Specific trainings and reviews make a critical part of leadership development. However, organizations should not confuse these with being the complete measures in itself. Leadership development requires dedicated learning, graded reinforcements and practical exposure with a well-planned strategic approach. Trainings should not be viewed as quick-fix measures to groom people after they are promoted to leadership roles. Sanjay Dugar, Director and Principal Consultant at C2C Consulting & Training Pvt. Ltd., says, “Some organizations rely on competency frameworks to build capabilities and assess performances. They use competency scores and observations as references for understanding one’s readiness for the future roles. Such competency models are being increasingly leveraged by relatively more mature organizations.”
For enabling leadership, the trainings need to be mapped with the competency requirements of an employee with that of the business requirements. “It is important to also understand the challenges leaders at all levels face in staying true to their personal convictions, acting swiftly in times of uncertainty, being accountable for the business – and all the while inspiring others to greatness,” says Ashish Arora, Founder and Managing Director of HR Anexi.
Hiring for skills, not attitude
According to a recent study by Leadership IQ, 46 per cent of newly hired employees will fail within 18 months, while only 19 per cent will achieve unequivocal success. Technical skills are not the primary reason why new hires fail; instead, poor interpersonal skills dominate the list, flaws which many of their managers admit were overlooked during the interview process. Leadership IQ provides employee surveys, leadership training, and e-learning to business and healthcare organizations.
While hiring a candidate, be it at any level, organizations should look at identifying leadership capabilities rather than focusing more only on the operational skills and experience. It’s better to have identified potential capabilities early enough than finding ways to develop it from a scratch later. Leaders need to be involved in the process of hiring to define certain specific competencies that are integral to an organization’s vision and are a requisite at any level. Gautam of Upside Learning says, “While selecting candidates for a role, if organizations define certain values, skills and traits/attributes that become an integral part of the hiring process for all roles and levels and ensure every employee who comes on board has all these basic qualities to an extent, organizations can identify leadership talent early on.”
No time for introspection
The onus of identifying the right set of leaders is with the organization, but they fail to gather intelligence on why their leadership program fails to work. Too often businesses fail to measure and track changes in leadership performance over time, increasing the odds of such initiatives not being taken seriously. Arora says, “One of our key beliefs to effective leadership development is to help the senior team practice discussing ‘undiscussables’ — the issues that no one wants to talk and are impeding the team’s effectiveness — and guide agreement on how the leaders will hold each other accountable for productive behaviour in the future.”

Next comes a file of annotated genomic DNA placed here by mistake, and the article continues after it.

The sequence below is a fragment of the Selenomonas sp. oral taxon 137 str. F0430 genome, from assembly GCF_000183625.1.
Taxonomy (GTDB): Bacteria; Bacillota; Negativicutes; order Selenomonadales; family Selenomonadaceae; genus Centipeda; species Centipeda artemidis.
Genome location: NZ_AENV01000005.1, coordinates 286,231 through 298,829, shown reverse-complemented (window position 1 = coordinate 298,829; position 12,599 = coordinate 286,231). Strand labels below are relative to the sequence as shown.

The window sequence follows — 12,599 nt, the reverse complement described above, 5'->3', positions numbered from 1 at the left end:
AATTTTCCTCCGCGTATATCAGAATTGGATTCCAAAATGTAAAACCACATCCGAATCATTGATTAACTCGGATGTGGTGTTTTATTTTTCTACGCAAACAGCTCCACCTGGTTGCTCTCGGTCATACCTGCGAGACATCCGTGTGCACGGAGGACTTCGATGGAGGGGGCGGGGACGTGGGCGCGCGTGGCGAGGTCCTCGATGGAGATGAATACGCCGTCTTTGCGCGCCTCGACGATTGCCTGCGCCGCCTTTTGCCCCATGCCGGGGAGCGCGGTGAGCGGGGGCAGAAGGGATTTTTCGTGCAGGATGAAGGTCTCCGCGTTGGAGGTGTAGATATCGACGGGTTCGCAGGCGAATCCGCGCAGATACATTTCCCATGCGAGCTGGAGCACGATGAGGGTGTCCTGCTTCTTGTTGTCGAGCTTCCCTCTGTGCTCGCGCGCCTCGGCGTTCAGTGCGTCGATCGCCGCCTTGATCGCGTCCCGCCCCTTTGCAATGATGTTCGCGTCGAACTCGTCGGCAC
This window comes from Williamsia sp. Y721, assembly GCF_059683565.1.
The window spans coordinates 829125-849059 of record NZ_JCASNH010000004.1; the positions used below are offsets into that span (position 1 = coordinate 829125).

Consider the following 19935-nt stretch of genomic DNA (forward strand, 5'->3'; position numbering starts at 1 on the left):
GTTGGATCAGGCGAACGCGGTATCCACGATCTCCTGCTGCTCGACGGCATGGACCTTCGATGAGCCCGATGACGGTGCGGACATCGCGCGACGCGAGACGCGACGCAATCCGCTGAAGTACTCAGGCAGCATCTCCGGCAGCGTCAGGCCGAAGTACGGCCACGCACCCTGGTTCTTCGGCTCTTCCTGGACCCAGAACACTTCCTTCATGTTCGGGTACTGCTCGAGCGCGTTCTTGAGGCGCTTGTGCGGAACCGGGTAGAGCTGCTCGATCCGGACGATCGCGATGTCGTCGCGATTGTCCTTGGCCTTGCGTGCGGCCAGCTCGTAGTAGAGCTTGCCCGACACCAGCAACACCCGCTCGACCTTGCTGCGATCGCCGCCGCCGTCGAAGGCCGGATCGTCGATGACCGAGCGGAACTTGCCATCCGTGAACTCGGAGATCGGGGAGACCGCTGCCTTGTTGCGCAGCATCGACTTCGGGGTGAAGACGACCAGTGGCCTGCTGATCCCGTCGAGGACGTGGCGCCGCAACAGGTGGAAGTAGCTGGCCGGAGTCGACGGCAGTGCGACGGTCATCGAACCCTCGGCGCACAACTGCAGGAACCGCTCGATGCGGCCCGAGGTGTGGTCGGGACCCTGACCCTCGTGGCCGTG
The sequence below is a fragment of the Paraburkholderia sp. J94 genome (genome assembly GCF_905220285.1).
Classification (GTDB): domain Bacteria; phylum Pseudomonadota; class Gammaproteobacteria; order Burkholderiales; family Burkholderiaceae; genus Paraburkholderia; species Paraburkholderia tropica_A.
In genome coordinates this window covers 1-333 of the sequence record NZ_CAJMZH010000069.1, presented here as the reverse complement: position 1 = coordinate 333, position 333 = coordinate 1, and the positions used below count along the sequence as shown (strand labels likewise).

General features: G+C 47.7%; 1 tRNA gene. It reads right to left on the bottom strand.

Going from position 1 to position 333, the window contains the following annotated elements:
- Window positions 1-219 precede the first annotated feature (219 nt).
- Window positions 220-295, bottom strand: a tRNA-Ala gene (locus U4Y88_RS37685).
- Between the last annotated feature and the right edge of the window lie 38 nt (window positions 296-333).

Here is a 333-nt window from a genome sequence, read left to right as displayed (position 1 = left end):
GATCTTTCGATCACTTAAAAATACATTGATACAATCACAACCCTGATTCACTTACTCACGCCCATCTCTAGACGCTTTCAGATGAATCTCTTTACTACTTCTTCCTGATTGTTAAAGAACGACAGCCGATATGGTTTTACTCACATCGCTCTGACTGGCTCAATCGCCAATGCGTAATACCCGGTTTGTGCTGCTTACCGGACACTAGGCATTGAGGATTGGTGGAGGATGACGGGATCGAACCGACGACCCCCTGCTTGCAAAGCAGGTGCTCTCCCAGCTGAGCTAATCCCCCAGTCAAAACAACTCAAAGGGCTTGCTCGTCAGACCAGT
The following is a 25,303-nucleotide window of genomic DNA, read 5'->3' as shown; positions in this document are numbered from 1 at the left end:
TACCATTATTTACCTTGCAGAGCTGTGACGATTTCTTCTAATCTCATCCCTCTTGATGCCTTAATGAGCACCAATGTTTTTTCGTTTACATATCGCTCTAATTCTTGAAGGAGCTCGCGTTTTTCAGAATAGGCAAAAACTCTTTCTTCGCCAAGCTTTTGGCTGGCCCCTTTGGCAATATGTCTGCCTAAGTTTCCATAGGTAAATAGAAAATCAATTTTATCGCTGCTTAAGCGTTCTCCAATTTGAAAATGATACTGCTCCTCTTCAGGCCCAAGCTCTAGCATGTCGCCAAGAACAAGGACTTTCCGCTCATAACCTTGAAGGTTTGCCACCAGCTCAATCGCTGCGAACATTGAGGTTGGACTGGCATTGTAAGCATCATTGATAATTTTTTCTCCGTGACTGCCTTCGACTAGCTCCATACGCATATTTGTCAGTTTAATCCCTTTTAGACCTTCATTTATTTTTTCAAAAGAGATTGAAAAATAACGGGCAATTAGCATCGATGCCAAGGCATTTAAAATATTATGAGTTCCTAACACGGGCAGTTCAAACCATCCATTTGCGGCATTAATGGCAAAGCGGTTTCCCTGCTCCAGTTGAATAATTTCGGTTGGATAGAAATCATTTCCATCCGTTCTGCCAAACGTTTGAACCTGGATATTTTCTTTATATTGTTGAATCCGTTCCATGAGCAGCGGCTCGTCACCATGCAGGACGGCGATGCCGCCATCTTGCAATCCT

According to a McKinsey article3, “any evaluation of leadership development begins and ends with participant feedback; the danger here is that trainers learn to game the system and deliver a syllabus that is more pleasing than challenging to participants. Yet targets can be set and their achievement monitored. Just as in any business-performance program, once that assessment is complete, leaders can learn from successes and failures over time and make the necessary adjustments”. One of the best ways to ensure that a leader develops constantly is to continuously give feedback and this is when the 360-degree feedback comes into play. Unless an organization or a leader self-introspects, there would be no hope for improvement.
In conclusion, leaders do not emerge instantly or as a result of some disconnected training or development program. Organizations need to integrate leadership development into each and every aspect of their functioning in order to nurture true leaders within the system. It is about finding people who have it in them, reinforcing the faith in their abilities and empowering them to prove their worth. For Dr. Lance Secretan, the widely acknowledged leadership expert said, “Great leadership is about human experiences. It’s not a formula or a program, it is a human activity that comes from the heart and considers the hearts of others. It is an attitude, not a routine.”
- Laci Loew and Karen O’Leonard, Leadership Development Factbook 2012: Benchmarks and Trends in U.S. Leadership Development, Bersin by Deloitte, July 2012, bersin.com
- The Corporate Learning Factbook 2014: Benchmarks, Trends, and Analysis of the U.S. Training Market’ from Bersin by Deloitte